Strange story of a Chinese princess murdered by Cornish fishermen and buried in the cove of Land’s End

A cove near Land’s End is believed to be the burial place of a Chinese princess murdered by Cornish fishermen. The legend, which you may find hard to believe, also says that her body is protected by the ghost of her Pekingese puppy and that anyone who crosses her path will meet death.

According to a bizarre story, the princess was sent to England by the Emperor of China to present Elizabeth I with two Pekingese dogs – considered a lavish and royal gift at the time. But his crew and entourage were caught up in a mutiny, and by the time they reached Land’s End, all but one pup had perished.

The caption was shared by Dr. Karl Shuker, on his blog. “When their ship left China on the first leg of its journey to England, the two dogs were accompanied by a royal princess as their personal guardian, a mandarin as the princess’s protector, an immense amount of ‘gold, plus a team of bodyguards and slaves, to ensure the ship reaches its distant port of call safely,’ Dr Shuker wrote.

Read more: Stories and sightings of ‘Cornwall’s Nessie’ the Morgawr sea creature

“Unfortunately, even the best-laid plans do not always succeed, and the long sea voyage turned out to be far more arduous than the Emperor and his advisers had anticipated when planning it.

“Indeed, by the time the party had finally begun to approach England, a ruthless combination of disease, death and violent confrontations with pirates and other savage sailors had seen all the gold stolen or lost, and had reduced the once significant party to a handful of survivors – the princess, the mandarin, a single slave, and the dogs, though there were no longer two of them.Despite the harsh conditions prevailing, the Pekingese female had successfully given birth to a thriving litter of puppies.”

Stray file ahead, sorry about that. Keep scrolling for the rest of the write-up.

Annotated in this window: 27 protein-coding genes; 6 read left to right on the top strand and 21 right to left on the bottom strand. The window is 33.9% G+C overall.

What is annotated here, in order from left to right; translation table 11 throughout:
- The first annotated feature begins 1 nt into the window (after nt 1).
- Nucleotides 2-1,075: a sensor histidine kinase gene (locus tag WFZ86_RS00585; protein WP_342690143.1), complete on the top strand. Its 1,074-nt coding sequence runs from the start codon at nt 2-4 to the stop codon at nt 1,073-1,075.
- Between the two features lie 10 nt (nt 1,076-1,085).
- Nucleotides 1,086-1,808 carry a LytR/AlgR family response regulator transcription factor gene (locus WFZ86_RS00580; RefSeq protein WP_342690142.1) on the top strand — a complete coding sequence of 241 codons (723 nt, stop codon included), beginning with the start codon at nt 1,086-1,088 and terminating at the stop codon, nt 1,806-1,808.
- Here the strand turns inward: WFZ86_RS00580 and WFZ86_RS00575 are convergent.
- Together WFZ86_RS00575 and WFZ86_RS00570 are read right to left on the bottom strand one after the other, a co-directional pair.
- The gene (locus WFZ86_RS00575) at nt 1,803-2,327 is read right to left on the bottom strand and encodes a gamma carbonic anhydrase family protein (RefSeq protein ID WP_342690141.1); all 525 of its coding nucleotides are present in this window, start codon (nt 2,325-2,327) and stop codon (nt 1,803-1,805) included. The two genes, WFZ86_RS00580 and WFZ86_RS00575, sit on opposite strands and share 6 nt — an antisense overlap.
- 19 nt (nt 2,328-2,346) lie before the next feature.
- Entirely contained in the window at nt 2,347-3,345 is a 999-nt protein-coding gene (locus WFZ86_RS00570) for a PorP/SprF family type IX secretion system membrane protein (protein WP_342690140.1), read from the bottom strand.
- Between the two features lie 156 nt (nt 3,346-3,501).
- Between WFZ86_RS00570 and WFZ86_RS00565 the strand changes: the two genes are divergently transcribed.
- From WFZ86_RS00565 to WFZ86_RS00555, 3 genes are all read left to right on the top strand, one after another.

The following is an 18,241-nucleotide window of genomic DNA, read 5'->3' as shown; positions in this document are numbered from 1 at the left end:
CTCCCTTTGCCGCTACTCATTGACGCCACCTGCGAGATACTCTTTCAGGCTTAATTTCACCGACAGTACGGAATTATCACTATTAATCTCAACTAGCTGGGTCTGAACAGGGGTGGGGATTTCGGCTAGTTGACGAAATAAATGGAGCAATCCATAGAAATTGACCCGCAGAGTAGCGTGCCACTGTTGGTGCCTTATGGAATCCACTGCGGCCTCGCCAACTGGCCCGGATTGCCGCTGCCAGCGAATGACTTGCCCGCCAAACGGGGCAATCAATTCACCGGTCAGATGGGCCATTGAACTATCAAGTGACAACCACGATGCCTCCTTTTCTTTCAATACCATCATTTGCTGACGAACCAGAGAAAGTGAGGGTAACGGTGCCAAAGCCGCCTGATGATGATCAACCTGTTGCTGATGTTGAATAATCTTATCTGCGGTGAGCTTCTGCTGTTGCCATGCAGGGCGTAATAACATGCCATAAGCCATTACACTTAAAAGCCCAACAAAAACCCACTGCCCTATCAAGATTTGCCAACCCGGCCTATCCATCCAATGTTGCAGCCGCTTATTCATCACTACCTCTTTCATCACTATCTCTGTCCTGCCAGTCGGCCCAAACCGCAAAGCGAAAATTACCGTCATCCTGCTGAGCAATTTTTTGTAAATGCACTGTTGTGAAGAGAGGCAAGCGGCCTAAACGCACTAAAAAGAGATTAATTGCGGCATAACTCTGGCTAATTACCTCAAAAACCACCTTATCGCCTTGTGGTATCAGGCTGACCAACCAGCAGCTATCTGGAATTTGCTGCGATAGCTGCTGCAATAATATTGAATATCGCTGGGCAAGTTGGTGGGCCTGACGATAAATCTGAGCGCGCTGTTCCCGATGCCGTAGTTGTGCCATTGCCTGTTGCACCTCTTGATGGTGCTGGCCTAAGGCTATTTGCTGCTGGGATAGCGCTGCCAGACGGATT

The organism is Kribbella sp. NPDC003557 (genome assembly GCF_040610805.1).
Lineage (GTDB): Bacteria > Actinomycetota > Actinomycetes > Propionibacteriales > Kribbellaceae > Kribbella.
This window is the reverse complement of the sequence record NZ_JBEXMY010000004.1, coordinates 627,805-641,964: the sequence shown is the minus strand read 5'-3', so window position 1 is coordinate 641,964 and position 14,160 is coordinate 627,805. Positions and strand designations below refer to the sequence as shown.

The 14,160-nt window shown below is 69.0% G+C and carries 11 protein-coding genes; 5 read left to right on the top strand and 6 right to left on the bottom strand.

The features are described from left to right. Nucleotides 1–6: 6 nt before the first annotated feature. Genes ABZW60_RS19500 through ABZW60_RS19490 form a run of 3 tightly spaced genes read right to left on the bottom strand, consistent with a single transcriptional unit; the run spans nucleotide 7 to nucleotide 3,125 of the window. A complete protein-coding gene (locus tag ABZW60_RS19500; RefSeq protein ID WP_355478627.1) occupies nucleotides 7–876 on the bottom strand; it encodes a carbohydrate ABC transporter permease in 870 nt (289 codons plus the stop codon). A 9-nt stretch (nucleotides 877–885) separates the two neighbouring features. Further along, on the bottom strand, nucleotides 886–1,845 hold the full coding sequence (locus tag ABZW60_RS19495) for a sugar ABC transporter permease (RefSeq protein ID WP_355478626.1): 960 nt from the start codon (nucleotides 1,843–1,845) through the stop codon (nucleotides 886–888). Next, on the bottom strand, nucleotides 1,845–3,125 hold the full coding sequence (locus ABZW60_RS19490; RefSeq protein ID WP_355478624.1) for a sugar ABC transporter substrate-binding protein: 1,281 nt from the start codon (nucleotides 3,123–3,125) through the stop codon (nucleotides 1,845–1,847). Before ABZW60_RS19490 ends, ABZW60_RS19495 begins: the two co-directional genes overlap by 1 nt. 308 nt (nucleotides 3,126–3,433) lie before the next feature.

Get the best stories about the things you love most curated by us and delivered to your inbox every day. Choose what you like here

The group of survivors reached Cornish waters and enlisted the help of a local fishing boat to finally reach the coast. “Ironically, this sensible decision was to be their undoing,” reports Dr. Shuker.

“The Cornish sailors grew to fear the Princess and the silent, inscrutable Mandarin, believing them to be adepts in the dark arts and fearing that they would bring disaster to the ship and everyone on board. However, they had also heard rumors about the reputation of the party Inevitably, the deadly alliance of fear and greed worked its wrong way, inciting the sailors to mutiny.

“Without mercy they murdered their captain, who had agreed to take the Chinese party on board, then they murdered the mandarin and the slave, and threw the terrified princess overboard. Finally, the gold was theirs!

“But where was he? Long gone, of course, but they didn’t know that. One of the sailors opened the ivory casket in which they supposed the gold would be, but when he stretched out his hand to the Inside, he screamed and pulled it out at once, wiping away the blood from several sharp bites inflicted by the Pekingese inside.”

The sailor died from his bite and the coffin was thrown overboard. The coffin and body of the dead princess washed up in a small creek, where they were found by a local man.

“When he saw that the princess was dead, and when he opened the broken coffin, to find inside the bodies of the female Pekingese and her puppies, all also dead, he wept,” the story continues. . “Then he saw something move inside one of the princess’s long sleeves, and on closer inspection he saw a small dog crouching there. It was the male Pekingese, fatally weakened but still urge.

“Watched closely by this sole survivor of the Chinese party, the man set to work and dug a grave for the princess and the dead dogs, burying them all together on this lonely and desolate shore, so far from their homeland. He couldn’t say prayers, so he planted cross-shaped daisies on the grave. Then he very gently placed the male Pekingese on the daisies. The little dog weakly wagged his tail, licked the man’s face. and died. gone, the man went home with tears in his eyes.”

For centuries, sightings of the puppy’s ghost have been reported. Recorded on the Paranormal Database, they report that a bite from the pup will slowly kill anyone who tries to disturb the princess’s grave.

Comments are closed.